Thursday, September 4, 2014
Friday, March 15, 2013
Tuesday, December 11, 2012
Here's a toast...
To the good times
and the bad,
To the places we went,
And the places we didn't
To the drinks we spilled,
made, and stole
To the people we lost ( Literally, and figuratively)
To games we played,
To the ghosts we didn't see
To the pictures we clicked,
To the voice-notes we hid,
To the endless reasons we never needed to laugh
To the sneaking...
In, out and around
To the schemes that worked
To the plans that failed
To the unplanned epicness
To the spots we discovered
To the spots we forgot
To the meaningless conversations that meant the most
To the "Night-Hunters"
To my 2 favourite ladies...
Namrata Kadam and Ridhi-haha Sharma...
Tuesday, August 18, 2009
Wednesday, June 3, 2009
So I sit here in my room (Funny how all my entries start that way, eh?), with only my laptop for company, and a constant chain of ponderings running through my idle mind. The surprise is that, despite the optimism that comes to me naturally, I can think of nothing, but everything I don’t have.
I’ve spent majority of the last year, getting used to my newfound freedom, and in spite of my fierce independence, I almost resent it. My first year at university is coming to an end, and I think back over the last 9 months, weighing my gains and my losses.
My losses, although minimal to the strange eye, have been magnanimous. I have no dearth of material pleasures, never have. Yet life has never seemed quite as empty as it has in this past year.
I lost friends – not literally – rather, the delusions I’d so carefully built up around the concept, and hence, gained reality, perhaps?
I gained a sense of self worth, as strong as it has ever been – yet lost my confidence in my own choices, due to a lack of nothing more than respectable validation.
I had time on my hands, as much as anyone would ever wish for – and I used most of it constructively, in a constant endeavour to improve upon who I am. Perfection, I want not, for such a thing does not exist. I only wish to be the best I can be.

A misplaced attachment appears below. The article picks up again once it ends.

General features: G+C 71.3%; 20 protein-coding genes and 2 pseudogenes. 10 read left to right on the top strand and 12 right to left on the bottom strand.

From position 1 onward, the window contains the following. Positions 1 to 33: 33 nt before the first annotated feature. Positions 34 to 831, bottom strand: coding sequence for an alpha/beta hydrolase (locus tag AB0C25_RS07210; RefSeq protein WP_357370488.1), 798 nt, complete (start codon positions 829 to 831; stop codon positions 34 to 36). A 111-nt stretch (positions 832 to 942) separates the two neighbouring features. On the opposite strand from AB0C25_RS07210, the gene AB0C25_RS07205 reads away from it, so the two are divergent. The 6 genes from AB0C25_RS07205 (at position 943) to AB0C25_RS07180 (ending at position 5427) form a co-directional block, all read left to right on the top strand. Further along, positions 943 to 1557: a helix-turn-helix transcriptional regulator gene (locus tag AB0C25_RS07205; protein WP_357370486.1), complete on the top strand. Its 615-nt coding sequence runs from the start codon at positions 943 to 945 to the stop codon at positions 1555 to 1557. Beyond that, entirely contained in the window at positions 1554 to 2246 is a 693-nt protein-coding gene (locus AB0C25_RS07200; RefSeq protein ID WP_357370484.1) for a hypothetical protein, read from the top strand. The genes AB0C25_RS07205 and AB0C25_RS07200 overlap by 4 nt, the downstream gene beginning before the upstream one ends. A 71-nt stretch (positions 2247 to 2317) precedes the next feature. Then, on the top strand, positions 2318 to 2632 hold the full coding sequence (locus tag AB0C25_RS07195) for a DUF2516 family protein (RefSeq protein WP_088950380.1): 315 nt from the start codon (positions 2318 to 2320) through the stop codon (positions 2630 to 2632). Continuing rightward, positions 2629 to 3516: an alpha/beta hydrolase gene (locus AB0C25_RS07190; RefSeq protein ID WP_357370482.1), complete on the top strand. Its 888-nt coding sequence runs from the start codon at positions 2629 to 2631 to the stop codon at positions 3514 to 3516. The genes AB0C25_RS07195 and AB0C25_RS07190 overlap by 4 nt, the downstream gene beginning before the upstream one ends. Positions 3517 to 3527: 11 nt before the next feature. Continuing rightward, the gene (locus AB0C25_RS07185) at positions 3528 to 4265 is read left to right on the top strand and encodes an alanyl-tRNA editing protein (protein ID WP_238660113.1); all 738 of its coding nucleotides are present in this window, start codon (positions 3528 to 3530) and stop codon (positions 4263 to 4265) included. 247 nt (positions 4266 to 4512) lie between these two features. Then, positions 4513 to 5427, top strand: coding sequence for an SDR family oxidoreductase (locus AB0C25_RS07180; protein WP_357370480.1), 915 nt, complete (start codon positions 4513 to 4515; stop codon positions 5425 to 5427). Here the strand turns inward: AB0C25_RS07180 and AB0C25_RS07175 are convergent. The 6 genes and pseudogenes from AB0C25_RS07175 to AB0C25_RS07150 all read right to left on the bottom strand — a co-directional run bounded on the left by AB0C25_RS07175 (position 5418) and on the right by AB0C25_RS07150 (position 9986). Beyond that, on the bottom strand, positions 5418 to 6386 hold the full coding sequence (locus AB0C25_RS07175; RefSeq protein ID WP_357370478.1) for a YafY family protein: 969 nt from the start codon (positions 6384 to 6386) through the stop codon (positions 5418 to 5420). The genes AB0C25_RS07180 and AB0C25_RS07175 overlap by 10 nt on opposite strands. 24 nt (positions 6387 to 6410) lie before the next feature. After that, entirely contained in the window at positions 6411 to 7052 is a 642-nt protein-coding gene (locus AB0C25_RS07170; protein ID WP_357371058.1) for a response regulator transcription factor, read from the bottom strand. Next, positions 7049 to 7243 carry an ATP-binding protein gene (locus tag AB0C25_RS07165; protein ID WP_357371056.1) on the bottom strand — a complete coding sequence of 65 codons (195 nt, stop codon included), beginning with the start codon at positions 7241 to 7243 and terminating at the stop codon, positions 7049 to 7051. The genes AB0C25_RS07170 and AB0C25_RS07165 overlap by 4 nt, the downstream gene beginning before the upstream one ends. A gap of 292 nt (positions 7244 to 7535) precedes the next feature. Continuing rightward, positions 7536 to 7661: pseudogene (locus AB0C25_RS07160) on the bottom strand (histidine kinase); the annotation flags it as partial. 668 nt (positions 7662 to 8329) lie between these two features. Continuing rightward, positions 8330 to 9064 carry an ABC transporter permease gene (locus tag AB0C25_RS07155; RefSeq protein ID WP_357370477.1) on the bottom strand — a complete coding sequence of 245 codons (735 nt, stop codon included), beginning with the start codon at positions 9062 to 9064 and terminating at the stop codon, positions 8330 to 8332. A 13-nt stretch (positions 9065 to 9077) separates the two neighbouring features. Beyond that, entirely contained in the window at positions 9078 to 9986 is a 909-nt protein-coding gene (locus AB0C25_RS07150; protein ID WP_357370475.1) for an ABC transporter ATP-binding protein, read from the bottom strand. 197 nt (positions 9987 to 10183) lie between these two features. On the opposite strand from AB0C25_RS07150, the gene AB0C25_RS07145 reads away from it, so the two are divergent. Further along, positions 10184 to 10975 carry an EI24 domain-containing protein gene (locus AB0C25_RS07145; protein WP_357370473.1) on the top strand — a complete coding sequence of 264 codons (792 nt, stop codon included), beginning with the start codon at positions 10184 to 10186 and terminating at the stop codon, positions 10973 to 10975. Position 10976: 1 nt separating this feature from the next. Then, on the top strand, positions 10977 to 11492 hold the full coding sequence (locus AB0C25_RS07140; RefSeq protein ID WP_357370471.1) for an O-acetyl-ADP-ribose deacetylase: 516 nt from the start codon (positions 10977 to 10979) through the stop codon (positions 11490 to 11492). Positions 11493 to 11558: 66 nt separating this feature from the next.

In the process, I lost all sense of belonging, anywhere.
I gained the ability to survive on my own – and I lost the capability to depend, on anything, or anyone. Even the night, my sole stable companion, grows shorter day by day.
I gained the ability to think for myself – while simultaneously losing the chance to share those revelations.
I read, watched and heard things that brought me inexpressible joy – yet in the riddance of my delusions, lost the pleasure of being able to share those with someone who would appreciate them.
I gained the opportunity to live life to its fullest extent – and I lost it, for I have yet to learn how to do so alone.
Once stripped of my childish fantasies (as some would call them), I gained some perspective – and lost hope.
I sat here, imprisoned in these 4 walls, living vicariously through the grandeur of great lives – lives well spent, lives lived. And I tried, oh I tried, to find a way to walk in those huge footsteps.
I might have succeeded, I might not have. I know not, and perhaps it is for the better.
I achieved some things – they might not be great – but the momentary joy they brought me was invaluable.
I also went down paths I’m not proud of – paths that would break the hearts of those few who still care – and for that I apologise. I only hope to be given a second chance, and I promise I shall try and do better.
I watched some beautiful movies – and I revelled in the endings – happy and tragic, likewise – with a dream of attaining either.
I gained the ability to laugh, to cry, to sing, like no one is watching – for no one was – I gained the courage to be myself again.